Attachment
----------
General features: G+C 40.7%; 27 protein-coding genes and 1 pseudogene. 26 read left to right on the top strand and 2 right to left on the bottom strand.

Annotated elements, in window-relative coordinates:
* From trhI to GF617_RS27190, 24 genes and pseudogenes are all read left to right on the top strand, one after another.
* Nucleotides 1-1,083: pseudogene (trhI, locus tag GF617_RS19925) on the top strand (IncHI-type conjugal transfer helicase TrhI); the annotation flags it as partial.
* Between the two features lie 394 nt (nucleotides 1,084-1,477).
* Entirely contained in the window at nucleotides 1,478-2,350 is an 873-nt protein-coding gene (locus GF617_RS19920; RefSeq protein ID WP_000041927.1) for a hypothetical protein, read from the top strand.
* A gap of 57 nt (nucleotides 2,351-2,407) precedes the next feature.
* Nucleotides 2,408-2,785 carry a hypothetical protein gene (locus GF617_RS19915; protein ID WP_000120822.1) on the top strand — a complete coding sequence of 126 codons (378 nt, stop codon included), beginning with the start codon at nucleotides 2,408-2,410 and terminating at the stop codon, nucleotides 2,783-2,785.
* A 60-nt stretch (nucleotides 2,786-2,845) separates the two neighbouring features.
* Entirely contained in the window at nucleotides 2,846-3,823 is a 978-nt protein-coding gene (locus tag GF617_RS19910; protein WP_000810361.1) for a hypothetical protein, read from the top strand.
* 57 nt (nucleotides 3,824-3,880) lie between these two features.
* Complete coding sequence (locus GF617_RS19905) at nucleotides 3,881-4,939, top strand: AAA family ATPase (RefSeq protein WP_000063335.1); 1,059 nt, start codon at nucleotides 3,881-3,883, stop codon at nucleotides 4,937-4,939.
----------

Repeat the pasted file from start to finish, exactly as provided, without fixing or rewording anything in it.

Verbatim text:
General features: G+C 40.7%; 27 protein-coding genes and 1 pseudogene. 26 read left to right on the top strand and 2 right to left on the bottom strand.

Annotated elements, in window-relative coordinates:
* From trhI to GF617_RS27190, 24 genes and pseudogenes are all read left to right on the top strand, one after another.
* Nucleotides 1-1,083: pseudogene (trhI, locus tag GF617_RS19925) on the top strand (IncHI-type conjugal transfer helicase TrhI); the annotation flags it as partial.
* Between the two features lie 394 nt (nucleotides 1,084-1,477).
* Entirely contained in the window at nucleotides 1,478-2,350 is an 873-nt protein-coding gene (locus GF617_RS19920; RefSeq protein ID WP_000041927.1) for a hypothetical protein, read from the top strand.
* A gap of 57 nt (nucleotides 2,351-2,407) precedes the next feature.
* Nucleotides 2,408-2,785 carry a hypothetical protein gene (locus GF617_RS19915; protein ID WP_000120822.1) on the top strand — a complete coding sequence of 126 codons (378 nt, stop codon included), beginning with the start codon at nucleotides 2,408-2,410 and terminating at the stop codon, nucleotides 2,783-2,785.
* A 60-nt stretch (nucleotides 2,786-2,845) separates the two neighbouring features.
* Entirely contained in the window at nucleotides 2,846-3,823 is a 978-nt protein-coding gene (locus tag GF617_RS19910; protein WP_000810361.1) for a hypothetical protein, read from the top strand.
* 57 nt (nucleotides 3,824-3,880) lie between these two features.
* Complete coding sequence (locus GF617_RS19905) at nucleotides 3,881-4,939, top strand: AAA family ATPase (RefSeq protein WP_000063335.1); 1,059 nt, start codon at nucleotides 3,881-3,883, stop codon at nucleotides 4,937-4,939.